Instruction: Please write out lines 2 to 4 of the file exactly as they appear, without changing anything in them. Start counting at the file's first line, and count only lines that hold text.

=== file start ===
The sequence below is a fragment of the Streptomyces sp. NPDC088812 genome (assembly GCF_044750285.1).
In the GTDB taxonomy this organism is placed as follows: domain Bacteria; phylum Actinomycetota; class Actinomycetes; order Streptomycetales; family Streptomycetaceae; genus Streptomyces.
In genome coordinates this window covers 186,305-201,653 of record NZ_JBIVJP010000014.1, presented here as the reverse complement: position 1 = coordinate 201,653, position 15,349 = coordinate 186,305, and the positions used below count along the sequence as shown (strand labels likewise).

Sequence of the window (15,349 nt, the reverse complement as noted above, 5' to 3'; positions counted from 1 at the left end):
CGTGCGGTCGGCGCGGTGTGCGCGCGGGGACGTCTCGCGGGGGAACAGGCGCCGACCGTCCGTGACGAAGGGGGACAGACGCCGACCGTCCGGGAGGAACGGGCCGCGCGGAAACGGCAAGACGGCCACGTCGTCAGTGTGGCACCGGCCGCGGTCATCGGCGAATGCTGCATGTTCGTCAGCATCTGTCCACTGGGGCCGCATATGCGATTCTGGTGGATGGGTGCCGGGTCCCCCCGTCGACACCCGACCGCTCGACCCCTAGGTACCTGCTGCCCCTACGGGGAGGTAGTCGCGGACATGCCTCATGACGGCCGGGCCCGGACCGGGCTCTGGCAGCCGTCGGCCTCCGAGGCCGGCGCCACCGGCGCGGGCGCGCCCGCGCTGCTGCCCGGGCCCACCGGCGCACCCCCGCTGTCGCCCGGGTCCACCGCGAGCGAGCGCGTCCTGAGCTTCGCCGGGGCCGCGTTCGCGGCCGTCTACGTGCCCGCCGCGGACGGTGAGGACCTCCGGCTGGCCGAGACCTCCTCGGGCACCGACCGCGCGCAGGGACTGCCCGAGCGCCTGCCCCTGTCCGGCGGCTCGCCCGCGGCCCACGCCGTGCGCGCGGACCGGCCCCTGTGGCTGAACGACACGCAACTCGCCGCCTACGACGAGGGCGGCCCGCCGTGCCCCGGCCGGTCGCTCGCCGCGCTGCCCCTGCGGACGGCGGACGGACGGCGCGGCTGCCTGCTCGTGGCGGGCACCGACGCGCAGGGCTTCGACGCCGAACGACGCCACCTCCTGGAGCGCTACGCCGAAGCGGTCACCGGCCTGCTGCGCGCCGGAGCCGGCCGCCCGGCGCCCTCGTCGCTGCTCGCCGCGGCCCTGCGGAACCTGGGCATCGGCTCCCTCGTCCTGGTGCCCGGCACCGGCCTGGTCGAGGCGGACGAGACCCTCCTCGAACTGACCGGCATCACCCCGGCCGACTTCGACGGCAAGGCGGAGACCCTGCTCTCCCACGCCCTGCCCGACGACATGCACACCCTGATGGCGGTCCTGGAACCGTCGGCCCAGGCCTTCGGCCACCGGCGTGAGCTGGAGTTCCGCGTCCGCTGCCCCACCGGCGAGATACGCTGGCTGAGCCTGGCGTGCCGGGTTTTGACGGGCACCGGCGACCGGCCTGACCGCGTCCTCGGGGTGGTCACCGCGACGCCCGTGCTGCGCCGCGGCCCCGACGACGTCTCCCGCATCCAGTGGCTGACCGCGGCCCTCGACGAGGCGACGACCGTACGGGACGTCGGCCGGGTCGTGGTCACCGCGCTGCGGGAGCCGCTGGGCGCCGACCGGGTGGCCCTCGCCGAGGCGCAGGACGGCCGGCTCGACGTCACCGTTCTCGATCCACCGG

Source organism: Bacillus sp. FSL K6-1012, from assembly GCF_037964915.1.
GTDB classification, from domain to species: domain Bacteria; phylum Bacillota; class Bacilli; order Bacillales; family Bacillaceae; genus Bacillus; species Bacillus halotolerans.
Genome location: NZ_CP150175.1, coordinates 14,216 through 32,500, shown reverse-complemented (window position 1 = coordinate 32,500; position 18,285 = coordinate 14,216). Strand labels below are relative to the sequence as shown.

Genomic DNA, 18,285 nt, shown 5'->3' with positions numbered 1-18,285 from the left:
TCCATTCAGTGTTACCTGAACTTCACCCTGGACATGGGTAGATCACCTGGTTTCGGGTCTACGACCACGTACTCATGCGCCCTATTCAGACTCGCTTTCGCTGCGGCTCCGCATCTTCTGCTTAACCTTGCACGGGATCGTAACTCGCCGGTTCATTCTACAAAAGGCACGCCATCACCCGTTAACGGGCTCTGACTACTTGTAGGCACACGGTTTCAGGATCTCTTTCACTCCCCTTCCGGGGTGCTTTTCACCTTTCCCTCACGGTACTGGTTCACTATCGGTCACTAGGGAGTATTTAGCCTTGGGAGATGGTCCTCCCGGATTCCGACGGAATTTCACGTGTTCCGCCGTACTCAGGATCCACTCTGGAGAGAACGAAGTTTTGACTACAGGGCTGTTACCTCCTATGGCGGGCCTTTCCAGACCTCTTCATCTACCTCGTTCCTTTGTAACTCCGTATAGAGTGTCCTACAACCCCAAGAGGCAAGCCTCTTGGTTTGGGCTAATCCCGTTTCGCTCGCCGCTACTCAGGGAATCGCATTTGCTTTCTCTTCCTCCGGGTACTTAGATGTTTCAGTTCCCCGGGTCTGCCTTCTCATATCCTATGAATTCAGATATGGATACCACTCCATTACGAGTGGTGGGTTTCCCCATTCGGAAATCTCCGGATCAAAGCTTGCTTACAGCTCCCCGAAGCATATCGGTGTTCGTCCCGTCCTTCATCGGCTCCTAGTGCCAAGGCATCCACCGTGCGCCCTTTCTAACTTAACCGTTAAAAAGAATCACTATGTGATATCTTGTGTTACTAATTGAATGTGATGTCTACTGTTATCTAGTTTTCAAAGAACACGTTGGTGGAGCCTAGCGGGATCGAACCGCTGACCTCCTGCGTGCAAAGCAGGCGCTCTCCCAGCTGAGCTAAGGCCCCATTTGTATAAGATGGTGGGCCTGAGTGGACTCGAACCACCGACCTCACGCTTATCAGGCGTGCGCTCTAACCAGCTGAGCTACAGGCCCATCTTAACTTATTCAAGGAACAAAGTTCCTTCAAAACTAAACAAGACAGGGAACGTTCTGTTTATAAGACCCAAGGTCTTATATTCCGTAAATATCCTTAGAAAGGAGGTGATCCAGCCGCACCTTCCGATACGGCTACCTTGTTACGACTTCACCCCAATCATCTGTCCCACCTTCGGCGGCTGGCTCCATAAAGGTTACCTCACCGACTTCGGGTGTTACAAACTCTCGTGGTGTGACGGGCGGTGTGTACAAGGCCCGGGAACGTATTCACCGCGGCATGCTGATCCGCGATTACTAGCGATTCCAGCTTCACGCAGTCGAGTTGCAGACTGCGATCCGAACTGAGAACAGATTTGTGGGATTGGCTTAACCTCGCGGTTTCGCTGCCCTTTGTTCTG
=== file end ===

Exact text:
In the GTDB taxonomy this organism is placed as follows: domain Bacteria; phylum Actinomycetota; class Actinomycetes; order Streptomycetales; family Streptomycetaceae; genus Streptomyces.
In genome coordinates this window covers 186,305-201,653 of record NZ_JBIVJP010000014.1, presented here as the reverse complement: position 1 = coordinate 201,653, position 15,349 = coordinate 186,305, and the positions used below count along the sequence as shown (strand labels likewise).

Sequence of the window (15,349 nt, the reverse complement as noted above, 5' to 3'; positions counted from 1 at the left end):